The lemon law will have a two-stage recourse framework for consumers. At the first stage, consumers may ask the seller to replace or repair the defected goods within a reasonable period of time. But if this isn't possible, consumers can move on to the next stage, where they can keep the defected goods and ask for a reduction in price or return them for a refund.
Currently, the exchange or refund policy can differ between retailers. Some shops may offer up to seven days to exchange products, while others have a strict "no refund" policy.
Customers at Swedish furniture giant IKEA have all along been benefiting from its 100-day return policy.
This means that if customers change their mind on purchases, they can return the items within 100 days from the date of purchase.
With the lemon law in place, they will now have up to six months to take action on any defective product.
Most customers welcome the lemon law.
One customer said: "When there was no such law, I would not be bothered to go back and change (the item), because I am afraid there will be this and that, a lot more issues. So, now that there is such a law, I will definitely bring it back to change."
Another commented: "That is something they do in the US already...And I think it is nice, actually. It is good for business also because in the end, people would end up buying more because they know they can always return them."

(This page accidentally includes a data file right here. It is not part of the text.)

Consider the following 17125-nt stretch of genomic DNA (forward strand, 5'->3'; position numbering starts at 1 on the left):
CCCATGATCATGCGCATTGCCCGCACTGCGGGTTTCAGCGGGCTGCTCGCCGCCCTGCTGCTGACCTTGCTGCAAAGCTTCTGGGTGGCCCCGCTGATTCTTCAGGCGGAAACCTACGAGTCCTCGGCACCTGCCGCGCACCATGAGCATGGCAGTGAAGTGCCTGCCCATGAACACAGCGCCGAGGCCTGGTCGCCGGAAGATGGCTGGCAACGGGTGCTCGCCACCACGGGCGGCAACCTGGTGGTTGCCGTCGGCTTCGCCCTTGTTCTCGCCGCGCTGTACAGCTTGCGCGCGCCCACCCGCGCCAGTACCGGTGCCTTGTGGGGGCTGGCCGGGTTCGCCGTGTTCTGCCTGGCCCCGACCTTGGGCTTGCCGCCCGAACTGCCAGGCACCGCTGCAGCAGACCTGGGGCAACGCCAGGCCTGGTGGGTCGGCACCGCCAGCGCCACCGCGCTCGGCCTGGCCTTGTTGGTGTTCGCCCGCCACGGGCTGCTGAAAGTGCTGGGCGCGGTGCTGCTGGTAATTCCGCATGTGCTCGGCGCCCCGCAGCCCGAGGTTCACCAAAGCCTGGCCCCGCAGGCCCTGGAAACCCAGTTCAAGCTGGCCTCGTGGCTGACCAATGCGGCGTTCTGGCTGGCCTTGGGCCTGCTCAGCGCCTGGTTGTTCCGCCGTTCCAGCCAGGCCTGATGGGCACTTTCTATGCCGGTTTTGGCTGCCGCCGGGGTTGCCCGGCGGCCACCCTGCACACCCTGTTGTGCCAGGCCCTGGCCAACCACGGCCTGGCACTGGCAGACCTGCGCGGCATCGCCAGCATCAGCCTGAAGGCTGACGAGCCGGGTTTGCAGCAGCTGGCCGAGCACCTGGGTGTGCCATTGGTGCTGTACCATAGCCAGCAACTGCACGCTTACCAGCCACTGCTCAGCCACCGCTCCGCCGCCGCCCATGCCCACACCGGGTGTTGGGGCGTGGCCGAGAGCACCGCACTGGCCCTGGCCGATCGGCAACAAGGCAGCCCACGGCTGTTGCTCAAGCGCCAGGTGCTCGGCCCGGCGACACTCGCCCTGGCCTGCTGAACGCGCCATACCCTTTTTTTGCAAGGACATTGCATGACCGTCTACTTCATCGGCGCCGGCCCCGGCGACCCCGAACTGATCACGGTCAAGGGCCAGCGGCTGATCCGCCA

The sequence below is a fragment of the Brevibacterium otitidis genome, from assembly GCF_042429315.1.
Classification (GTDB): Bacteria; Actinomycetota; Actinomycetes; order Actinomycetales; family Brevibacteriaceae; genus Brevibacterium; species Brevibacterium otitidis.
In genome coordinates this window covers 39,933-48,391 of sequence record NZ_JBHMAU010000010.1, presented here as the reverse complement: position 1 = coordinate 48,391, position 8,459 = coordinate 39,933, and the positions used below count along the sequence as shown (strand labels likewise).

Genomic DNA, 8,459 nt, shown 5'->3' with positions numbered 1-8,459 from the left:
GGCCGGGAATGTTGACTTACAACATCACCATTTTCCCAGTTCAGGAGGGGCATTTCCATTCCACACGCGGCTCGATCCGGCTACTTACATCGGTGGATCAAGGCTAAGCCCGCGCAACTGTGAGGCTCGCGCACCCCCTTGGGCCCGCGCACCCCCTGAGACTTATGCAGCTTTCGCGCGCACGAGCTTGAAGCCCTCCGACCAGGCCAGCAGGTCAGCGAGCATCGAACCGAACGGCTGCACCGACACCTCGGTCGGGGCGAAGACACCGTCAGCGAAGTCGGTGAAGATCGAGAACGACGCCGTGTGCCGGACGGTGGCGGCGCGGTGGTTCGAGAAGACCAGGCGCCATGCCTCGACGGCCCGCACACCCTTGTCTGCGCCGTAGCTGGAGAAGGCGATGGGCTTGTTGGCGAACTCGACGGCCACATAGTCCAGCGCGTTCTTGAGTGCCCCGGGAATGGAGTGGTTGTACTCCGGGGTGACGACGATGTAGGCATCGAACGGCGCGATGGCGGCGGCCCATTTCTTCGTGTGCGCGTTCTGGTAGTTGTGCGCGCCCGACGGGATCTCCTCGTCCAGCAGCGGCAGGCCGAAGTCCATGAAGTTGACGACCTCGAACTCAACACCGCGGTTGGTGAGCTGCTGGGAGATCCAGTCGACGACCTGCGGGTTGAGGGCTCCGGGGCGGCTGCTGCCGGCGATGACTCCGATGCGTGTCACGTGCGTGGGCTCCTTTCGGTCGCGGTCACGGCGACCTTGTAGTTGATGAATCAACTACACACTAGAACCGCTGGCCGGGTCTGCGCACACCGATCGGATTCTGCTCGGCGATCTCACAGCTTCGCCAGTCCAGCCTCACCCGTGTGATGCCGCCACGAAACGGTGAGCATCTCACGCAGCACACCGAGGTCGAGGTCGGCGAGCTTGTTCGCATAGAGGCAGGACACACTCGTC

Others were concerned that some may abuse the law.
One person said: "What the retailers can do is actually state the terms and conditions clearly, and maybe state it on the cashier counter and on the receipts. Everything should be black and white, and have no grey areas, so that consumers can better know what is a defective product and they can exchange the product."
Minister of State for Trade and Industry Teo Ser Luck said: "With the new lemon law, consumers and retailers now have more options of recourse for defective goods.
"I encourage everyone to familiarise themselves with the provisions under the law. At the same time, we also want to ensure that businesses are not subject to frivolous claims and that limitations and safeguards are in place."